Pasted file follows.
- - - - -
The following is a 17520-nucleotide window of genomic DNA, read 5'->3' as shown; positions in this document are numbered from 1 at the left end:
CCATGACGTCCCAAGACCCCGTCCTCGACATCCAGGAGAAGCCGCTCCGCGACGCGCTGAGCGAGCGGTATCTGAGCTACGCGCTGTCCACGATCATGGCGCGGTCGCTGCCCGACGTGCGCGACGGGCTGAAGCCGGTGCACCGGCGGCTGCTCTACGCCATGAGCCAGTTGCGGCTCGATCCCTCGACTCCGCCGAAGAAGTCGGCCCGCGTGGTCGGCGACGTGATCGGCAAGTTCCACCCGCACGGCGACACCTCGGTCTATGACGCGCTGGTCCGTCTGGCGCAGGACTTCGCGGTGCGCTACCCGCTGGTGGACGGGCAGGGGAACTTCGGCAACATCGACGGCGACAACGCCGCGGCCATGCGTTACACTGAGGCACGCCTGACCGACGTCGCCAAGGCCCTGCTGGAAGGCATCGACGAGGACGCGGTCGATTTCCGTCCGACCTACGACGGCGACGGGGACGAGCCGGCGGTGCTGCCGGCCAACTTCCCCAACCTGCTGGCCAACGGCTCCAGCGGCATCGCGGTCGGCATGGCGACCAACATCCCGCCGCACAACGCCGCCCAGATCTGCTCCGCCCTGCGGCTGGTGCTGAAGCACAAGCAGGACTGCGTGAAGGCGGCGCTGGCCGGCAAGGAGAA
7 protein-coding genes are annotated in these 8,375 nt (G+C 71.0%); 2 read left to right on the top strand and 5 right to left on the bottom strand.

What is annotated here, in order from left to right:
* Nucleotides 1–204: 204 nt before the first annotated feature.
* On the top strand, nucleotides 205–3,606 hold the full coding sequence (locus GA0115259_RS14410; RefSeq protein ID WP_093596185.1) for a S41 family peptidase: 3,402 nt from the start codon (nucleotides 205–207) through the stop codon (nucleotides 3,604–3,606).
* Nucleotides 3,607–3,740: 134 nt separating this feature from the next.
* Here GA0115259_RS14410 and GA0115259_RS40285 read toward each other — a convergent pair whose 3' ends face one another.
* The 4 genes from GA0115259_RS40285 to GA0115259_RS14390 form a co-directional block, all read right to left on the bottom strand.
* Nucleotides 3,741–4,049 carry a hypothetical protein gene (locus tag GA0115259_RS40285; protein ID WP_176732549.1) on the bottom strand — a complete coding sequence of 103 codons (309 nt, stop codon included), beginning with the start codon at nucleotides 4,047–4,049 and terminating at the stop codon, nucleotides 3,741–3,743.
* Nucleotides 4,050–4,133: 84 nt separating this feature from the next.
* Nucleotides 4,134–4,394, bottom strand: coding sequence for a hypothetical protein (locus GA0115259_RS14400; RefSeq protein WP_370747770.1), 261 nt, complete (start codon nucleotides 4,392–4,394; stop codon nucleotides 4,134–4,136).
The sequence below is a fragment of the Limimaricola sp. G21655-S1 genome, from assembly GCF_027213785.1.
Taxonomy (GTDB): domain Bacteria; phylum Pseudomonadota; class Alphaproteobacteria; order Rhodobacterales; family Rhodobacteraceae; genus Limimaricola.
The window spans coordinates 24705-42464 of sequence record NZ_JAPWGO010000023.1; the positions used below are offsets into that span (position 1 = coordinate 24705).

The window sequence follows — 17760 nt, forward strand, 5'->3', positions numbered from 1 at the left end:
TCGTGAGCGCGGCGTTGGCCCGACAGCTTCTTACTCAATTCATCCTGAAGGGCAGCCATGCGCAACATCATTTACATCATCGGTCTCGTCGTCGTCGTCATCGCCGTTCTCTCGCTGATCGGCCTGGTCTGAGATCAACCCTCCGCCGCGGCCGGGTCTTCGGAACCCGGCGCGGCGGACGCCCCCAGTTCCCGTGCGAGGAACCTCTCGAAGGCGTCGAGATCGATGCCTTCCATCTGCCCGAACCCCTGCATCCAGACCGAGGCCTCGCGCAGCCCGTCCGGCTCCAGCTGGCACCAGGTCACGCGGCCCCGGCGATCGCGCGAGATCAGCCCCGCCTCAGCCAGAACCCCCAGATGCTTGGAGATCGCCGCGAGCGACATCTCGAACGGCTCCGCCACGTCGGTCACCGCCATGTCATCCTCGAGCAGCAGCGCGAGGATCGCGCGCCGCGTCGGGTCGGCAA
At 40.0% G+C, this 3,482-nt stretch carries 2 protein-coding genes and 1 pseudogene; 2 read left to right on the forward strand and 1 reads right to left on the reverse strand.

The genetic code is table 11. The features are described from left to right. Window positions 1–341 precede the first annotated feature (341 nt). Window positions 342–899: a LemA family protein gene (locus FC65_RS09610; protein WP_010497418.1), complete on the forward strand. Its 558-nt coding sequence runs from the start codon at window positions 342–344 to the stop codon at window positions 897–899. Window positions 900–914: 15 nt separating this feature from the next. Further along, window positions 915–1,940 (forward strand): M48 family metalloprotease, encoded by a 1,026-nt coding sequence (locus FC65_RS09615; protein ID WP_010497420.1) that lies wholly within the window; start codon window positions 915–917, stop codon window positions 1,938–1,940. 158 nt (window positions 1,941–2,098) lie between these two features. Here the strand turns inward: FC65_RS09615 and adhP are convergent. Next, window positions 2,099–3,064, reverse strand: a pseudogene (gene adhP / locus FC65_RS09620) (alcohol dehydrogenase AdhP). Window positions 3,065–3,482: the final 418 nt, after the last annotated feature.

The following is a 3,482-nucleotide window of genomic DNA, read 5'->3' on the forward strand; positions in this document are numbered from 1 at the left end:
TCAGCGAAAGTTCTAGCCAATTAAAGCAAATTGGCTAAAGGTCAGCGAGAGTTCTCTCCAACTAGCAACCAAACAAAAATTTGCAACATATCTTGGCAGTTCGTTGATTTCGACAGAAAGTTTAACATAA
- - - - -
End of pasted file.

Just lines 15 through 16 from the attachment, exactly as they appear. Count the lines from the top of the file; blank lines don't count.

The window spans coordinates 24705-42464 of sequence record NZ_JAPWGO010000023.1; the positions used below are offsets into that span (position 1 = coordinate 24705).

The window sequence follows — 17760 nt, forward strand, 5'->3', positions numbered from 1 at the left end: